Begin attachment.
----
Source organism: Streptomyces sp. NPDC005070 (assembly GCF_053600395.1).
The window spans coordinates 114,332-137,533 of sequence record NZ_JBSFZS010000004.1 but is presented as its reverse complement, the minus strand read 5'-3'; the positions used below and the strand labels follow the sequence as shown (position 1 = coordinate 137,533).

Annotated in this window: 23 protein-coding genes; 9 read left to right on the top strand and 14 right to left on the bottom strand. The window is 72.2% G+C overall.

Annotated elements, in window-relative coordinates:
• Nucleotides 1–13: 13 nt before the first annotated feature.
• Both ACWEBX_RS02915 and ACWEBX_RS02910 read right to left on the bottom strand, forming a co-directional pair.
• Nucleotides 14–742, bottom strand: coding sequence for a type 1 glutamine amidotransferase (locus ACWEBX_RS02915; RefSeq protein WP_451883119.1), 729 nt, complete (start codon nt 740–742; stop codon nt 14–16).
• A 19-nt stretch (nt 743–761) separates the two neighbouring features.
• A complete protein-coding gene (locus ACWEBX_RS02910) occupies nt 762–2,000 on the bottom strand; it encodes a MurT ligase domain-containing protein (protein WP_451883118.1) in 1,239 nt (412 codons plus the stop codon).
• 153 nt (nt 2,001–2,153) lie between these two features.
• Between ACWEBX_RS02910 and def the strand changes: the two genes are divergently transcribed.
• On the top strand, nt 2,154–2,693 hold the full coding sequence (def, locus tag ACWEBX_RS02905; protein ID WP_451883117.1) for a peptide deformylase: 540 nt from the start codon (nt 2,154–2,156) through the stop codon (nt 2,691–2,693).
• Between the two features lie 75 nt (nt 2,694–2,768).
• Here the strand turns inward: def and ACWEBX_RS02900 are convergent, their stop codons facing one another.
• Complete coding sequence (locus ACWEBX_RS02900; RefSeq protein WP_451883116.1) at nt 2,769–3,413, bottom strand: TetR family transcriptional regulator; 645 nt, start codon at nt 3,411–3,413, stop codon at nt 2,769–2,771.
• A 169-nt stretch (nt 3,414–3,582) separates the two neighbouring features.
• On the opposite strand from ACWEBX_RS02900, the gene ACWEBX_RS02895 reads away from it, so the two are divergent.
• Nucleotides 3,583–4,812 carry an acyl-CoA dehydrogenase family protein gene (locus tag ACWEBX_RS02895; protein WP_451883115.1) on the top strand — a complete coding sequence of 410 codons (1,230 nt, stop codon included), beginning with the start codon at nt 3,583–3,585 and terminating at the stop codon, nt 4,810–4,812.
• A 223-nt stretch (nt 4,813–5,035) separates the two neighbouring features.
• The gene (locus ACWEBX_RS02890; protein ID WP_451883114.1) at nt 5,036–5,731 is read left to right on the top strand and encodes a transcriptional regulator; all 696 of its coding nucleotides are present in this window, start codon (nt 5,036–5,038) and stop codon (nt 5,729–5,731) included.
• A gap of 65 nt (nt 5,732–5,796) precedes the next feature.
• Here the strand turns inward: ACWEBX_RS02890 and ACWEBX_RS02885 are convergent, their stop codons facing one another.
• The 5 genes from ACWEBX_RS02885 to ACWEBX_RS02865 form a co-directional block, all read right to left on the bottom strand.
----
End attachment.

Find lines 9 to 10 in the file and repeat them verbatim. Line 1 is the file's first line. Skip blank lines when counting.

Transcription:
• A complete protein-coding gene (locus ACWEBX_RS02910) occupies nt 762–2,000 on the bottom strand; it encodes a MurT ligase domain-containing protein (protein WP_451883118.1) in 1,239 nt (412 codons plus the stop codon).
• 153 nt (nt 2,001–2,153) lie between these two features.